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Navigating the End-of-Life Journey

Hospice Care in the Pikes Peak Region

Care and comfort. Dignity and compassion. Kindness and concern. These words may take on new meaning when we learn that a beloved family member or friend doesn’t have long to live. What do we do? How do we help? To whom do we turn?

Dealing with the heartbreak of the news itself, coming to terms with the prognosis, then moving into the realities of the situation can be overwhelming for all.

Hospice versus Palliative Care?

Hospice care focuses on providing compassionate care during this time in life for the terminally ill person and for those who love and care for that person. How, exactly, does this work?

“Hospice care,” says Gloria A. Brooks, President of Pikes Peak Hospice & Palliative Care (PPHPC) and President and CEO of Pikes Peak Hospice Foundation, “is a specific Medicare benefit for individuals who have a terminal illness with a six-month prognosis to live. 

“Palliative care is a broad term for comfort care—managing pain and symptoms for those living with serious illness.”

The philosophy of Pikes Peak Hospice, says Brooks, is “to help patients and families live every day to the fullest, and to make sure patients get the right care at the right time in the right location.” 

Pikes Peak Hospice provides care wherever the patient calls home, explains Brooks – in their own home, in an assisted living or skilled nursing facility or at the Pikes Peak Hospice Unit located on the sixth floor of Penrose Hospital.

Kindred Hospice in Colorado Springs also provides services where the patient calls home, whether it be in his/her own home, with a relative, or an assisted living facility. 

Amy Carmody, Executive Director with Kindred Hospice of Colorado Springs, says “We also have contracts with facilities to provide care for specific short-term situations including symptom control issues or respite for caregivers.”

Individually Designed Care Plans

Both Pikes Peak Hospice and Kindred Hospice coordinate customized care plans for patients and their loved ones through highly skilled interdisciplinary teams composed of physicians, nurses, social workers, spiritual counselors, bereavement counselors, aides and volunteers.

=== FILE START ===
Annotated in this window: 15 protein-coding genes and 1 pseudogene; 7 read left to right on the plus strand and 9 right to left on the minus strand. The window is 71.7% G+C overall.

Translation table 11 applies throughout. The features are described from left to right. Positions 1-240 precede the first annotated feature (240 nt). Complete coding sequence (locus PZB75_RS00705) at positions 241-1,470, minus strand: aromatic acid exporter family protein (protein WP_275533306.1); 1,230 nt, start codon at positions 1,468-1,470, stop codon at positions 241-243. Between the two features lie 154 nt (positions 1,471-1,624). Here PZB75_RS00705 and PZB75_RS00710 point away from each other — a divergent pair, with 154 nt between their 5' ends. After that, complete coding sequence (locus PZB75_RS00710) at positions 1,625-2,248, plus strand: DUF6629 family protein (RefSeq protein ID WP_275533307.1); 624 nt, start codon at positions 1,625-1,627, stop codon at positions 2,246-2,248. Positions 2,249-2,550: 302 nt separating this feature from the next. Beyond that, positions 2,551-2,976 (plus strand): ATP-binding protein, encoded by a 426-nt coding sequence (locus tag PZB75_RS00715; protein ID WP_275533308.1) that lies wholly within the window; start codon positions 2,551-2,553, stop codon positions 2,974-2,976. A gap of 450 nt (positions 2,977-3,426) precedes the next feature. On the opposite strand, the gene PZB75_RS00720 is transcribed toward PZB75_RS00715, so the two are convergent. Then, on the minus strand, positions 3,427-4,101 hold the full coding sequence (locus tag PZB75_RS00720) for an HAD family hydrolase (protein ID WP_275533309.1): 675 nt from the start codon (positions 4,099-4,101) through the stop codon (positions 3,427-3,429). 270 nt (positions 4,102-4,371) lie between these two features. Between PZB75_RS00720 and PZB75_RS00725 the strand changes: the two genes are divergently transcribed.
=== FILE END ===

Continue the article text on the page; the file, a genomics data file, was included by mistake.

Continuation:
“PPHPC provides care and support to any friend or family member of a patient,” says Brooks, “through education of the disease progression, support for caregiving and teaching how to care for the patient’s physical, psychosocial and spiritual pain, and with planning for funeral/memorial services and other supportive services available in the community.”

“Kindred Hospice offers a specialized plan of care for patients based on their physical, emotional and spiritual needs and the wishes of the patient and their family,” says Carmody. “We engage in a holistic approach to care, with clinical excellence, patient comfort and dignity and honor of patient rights. We have dedicated on-call nurses and are available 24/7/365 for patient visits and admissions.”

Part of what makes care so valuable for Hospice patients is the personalization involved—finding what helps each individual. This may include therapies such as touch therapy, pet therapy and soothing sounds, based on the interest of the patient. 

One example, says Gloria Brooks, is PPHPC’s aromatherapy service, which utilizes therapeutic-grade essential oils through touch therapy. “This essential oil therapy aids in the management of symptoms such as anxiety, pain, nausea and edema. Our Touch Therapies services are provided by trained volunteers to incorporate a variety of therapies to help with a patient’s pain and stress, including Healing Touch and other energy and touch modalities, and Reiki.”

Methods of Payment

Pikes Peak’s inpatient hospice unit at Penrose Hospital offers the only acute-care unit in El Paso County. “Hospice services are covered by Medicare, Medicaid and private insurances,” says Brooks. “There are no co-pays for this care.” 

Kindred Hospice is the only in-network hospice for several insurances, says Amy Carmody. “We accept Medicare, Medicaid, TriCare and most insurances. People can also choose to pay privately, but our services are available regardless of ability to pay. The hospice benefit covers hospice services for patients and families as well as the cost and delivery of medical equipment (such as hospital beds, oxygen, etc.), medications, supplies and other necessary items related to the hospice diagnosis.

“We believe that every moment matters. We believe in helping our patients and their families have the highest quality of life possible for the time that remains, with our focus on clinical excellence with compassion and dignity.” 

Did you know …

According to the National Hospice and Palliative Care Organization, in 2016:

• 1.43 million Medicare beneficiaries were enrolled in hospice care

 • Approximately 64% of Medicare hospice patients were 80 years of age or older

• The principal diagnoses of Medicare hospice patients were: cancer - 27.2% / cardiac and circulatory - 18.7% / dementia - 18% / respiratory - 11% / stroke - 9.5% / other - 15.6%

 • The average length of service for Medicare patients enrolled in hospice was 71 days

•  Most of the days of hospice care were provided at: a home - 55.6% / nursing facility - 41.9% / hospice inpatient facility - 1.3% / acute care hospital - 0.5% / other - 0.8%